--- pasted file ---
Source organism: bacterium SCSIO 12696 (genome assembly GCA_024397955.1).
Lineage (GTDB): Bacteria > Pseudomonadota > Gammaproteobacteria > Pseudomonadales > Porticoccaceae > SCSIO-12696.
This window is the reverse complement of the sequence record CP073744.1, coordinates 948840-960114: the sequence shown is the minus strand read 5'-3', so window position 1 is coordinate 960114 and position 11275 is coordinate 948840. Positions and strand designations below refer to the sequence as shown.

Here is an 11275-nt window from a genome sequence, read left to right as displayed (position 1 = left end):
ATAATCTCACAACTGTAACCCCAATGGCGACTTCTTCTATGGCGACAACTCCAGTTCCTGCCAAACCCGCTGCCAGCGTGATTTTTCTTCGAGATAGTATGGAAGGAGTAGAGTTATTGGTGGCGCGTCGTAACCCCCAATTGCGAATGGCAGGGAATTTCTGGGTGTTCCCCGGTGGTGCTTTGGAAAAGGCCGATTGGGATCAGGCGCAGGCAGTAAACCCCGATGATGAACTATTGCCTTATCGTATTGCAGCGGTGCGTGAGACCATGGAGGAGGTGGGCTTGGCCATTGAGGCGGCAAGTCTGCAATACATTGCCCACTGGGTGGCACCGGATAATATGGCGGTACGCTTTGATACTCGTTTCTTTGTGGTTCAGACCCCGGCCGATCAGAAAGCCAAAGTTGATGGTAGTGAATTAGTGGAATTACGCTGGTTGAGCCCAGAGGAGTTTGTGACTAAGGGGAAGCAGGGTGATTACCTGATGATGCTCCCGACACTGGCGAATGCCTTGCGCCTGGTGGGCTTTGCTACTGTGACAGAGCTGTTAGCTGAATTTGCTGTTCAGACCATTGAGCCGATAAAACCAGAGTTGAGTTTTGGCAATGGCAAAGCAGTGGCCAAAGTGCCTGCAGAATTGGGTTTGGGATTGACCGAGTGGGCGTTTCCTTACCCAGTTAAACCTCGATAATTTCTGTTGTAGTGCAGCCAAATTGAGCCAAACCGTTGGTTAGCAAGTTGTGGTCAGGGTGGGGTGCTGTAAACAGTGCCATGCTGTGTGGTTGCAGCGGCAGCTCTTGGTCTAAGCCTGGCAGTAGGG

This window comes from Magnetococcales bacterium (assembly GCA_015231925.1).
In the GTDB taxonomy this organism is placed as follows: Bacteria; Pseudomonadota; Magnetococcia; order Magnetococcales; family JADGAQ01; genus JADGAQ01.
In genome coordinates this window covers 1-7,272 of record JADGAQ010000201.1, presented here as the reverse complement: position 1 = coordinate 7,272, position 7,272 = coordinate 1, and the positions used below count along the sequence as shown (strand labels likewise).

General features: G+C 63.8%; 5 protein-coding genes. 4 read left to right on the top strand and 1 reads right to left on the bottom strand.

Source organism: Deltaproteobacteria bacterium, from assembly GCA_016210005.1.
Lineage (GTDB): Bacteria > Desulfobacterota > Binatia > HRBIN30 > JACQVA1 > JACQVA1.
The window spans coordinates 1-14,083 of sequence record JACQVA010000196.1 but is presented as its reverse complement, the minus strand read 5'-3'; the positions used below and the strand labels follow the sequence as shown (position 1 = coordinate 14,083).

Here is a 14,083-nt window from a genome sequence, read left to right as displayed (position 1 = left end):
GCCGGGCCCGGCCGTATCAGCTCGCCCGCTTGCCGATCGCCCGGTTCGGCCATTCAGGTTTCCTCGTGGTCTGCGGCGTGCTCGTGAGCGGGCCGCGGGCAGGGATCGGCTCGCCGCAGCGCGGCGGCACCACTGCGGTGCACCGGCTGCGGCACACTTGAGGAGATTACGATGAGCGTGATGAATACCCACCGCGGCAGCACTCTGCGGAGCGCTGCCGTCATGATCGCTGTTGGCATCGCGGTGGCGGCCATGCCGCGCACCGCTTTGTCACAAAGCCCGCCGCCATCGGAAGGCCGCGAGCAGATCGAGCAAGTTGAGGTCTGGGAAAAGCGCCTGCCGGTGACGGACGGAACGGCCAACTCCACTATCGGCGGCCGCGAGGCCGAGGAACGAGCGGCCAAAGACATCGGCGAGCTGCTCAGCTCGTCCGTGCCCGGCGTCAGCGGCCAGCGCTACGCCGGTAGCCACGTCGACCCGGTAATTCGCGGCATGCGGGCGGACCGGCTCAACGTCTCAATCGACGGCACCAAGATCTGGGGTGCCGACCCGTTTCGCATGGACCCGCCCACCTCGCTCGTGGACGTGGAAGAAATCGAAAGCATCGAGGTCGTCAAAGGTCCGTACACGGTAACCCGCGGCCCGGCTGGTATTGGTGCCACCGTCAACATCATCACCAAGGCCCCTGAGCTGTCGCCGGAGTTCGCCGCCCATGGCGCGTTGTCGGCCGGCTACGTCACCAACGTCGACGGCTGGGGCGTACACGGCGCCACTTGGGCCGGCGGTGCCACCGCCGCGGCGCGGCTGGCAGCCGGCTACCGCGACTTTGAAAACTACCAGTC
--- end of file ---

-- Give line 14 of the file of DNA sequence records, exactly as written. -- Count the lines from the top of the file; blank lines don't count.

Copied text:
GCCGGGCCCGGCCGTATCAGCTCGCCCGCTTGCCGATCGCCCGGTTCGGCCATTCAGGTTTCCTCGTGGTCTGCGGCGTGCTCGTGAGCGGGCCGCGGGCAGGGATCGGCTCGCCGCAGCGCGGCGGCACCACTGCGGTGCACCGGCTGCGGCACACTTGAGGAGATTACGATGAGCGTGATGAATACCCACCGCGGCAGCACTCTGCGGAGCGCTGCCGTCATGATCGCTGTTGGCATCGCGGTGGCGGCCATGCCGCGCACCGCTTTGTCACAAAGCCCGCCGCCATCGGAAGGCCGCGAGCAGATCGAGCAAGTTGAGGTCTGGGAAAAGCGCCTGCCGGTGACGGACGGAACGGCCAACTCCACTATCGGCGGCCGCGAGGCCGAGGAACGAGCGGCCAAAGACATCGGCGAGCTGCTCAGCTCGTCCGTGCCCGGCGTCAGCGGCCAGCGCTACGCCGGTAGCCACGTCGACCCGGTAATTCGCGGCATGCGGGCGGACCGGCTCAACGTCTCAATCGACGGCACCAAGATCTGGGGTGCCGACCCGTTTCGCATGGACCCGCCCACCTCGCTCGTGGACGTGGAAGAAATCGAAAGCATCGAGGTCGTCAAAGGTCCGTACACGGTAACCCGCGGCCCGGCTGGTATTGGTGCCACCGTCAACATCATCACCAAGGCCCCTGAGCTGTCGCCGGAGTTCGCCGCCCATGGCGCGTTGTCGGCCGGCTACGTCACCAACGTCGACGGCTGGGGCGTACACGGCGCCACTTGGGCCGGCGGTGCCACCGCCGCGGCGCGGCTGGCAGCCGGCTACCGCGACTTTGAAAACTACCAGTC